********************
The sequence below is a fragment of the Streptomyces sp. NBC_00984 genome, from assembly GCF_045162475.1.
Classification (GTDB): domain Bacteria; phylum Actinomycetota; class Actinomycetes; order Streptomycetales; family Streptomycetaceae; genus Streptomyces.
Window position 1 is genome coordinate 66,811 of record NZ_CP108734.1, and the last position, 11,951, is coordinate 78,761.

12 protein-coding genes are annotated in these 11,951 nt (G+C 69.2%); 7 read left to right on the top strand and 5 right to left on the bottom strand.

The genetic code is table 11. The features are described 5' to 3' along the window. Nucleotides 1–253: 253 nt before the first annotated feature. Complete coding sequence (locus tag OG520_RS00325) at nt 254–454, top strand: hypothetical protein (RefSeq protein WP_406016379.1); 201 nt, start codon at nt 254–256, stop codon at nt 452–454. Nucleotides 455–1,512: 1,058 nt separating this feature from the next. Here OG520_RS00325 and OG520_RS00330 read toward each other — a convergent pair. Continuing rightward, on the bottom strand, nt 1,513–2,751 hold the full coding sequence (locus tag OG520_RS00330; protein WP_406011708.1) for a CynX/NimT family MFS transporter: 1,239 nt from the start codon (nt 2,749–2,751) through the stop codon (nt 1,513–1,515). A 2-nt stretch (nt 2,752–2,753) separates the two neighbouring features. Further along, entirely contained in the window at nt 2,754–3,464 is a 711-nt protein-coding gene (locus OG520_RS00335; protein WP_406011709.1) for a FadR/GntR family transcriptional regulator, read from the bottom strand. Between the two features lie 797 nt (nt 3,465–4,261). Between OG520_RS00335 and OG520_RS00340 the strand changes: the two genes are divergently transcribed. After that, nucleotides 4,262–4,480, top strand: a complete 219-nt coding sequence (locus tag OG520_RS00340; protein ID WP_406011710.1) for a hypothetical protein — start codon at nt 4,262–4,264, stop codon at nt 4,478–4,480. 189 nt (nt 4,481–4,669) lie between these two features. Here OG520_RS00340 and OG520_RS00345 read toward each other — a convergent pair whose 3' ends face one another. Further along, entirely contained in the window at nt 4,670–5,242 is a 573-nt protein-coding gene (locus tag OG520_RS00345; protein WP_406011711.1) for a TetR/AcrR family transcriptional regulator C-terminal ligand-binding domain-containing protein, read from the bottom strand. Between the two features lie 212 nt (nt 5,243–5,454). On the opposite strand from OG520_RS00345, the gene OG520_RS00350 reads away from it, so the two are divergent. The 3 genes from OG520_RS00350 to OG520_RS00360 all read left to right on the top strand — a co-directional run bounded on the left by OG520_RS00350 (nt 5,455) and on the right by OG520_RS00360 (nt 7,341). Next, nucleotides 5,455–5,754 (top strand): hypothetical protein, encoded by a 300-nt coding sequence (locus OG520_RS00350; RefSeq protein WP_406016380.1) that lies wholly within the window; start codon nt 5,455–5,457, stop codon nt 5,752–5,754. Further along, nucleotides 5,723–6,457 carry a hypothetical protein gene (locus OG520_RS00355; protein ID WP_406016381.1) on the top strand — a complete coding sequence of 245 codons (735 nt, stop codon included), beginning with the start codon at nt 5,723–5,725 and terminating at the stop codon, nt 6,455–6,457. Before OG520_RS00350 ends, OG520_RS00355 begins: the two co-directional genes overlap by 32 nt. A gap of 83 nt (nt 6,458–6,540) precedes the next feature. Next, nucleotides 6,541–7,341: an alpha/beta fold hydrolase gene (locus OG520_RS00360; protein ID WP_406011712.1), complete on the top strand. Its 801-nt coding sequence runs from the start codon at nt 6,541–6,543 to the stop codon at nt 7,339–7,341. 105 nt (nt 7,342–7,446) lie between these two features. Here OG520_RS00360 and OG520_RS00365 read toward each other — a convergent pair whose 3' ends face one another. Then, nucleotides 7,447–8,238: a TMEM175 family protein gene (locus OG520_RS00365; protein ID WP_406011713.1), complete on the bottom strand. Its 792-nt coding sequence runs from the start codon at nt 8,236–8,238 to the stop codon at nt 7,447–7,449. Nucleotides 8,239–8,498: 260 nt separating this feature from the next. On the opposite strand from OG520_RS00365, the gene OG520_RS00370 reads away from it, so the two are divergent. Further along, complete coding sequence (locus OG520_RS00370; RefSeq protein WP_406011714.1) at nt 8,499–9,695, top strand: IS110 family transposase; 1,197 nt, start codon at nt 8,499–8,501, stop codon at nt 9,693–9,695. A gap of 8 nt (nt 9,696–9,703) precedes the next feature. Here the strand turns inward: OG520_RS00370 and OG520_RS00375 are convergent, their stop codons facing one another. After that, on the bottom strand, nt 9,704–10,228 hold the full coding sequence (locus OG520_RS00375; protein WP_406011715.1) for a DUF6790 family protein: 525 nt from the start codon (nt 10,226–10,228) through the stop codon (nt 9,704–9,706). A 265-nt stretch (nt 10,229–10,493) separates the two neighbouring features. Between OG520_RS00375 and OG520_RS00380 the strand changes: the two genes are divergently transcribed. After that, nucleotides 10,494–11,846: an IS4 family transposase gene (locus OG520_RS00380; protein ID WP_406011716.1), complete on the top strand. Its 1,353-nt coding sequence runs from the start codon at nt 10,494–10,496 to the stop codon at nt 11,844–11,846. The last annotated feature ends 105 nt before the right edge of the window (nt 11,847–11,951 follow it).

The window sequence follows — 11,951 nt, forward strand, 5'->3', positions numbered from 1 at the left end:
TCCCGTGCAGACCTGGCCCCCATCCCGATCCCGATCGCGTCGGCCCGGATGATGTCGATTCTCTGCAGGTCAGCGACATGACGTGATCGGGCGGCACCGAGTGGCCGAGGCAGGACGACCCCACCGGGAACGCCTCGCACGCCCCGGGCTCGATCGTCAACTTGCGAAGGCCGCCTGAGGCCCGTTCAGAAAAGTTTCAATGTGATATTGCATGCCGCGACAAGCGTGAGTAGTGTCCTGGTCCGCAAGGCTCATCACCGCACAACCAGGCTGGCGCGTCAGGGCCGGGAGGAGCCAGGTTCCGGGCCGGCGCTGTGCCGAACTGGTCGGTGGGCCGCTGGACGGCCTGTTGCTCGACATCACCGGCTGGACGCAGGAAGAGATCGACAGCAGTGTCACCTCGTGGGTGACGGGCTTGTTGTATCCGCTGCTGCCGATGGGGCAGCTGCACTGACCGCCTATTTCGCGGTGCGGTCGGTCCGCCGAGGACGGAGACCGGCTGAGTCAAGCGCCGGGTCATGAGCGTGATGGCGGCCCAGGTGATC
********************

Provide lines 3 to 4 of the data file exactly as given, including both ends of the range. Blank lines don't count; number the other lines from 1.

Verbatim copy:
Window position 1 is genome coordinate 66,811 of record NZ_CP108734.1, and the last position, 11,951, is coordinate 78,761.

12 protein-coding genes are annotated in these 11,951 nt (G+C 69.2%); 7 read left to right on the top strand and 5 right to left on the bottom strand.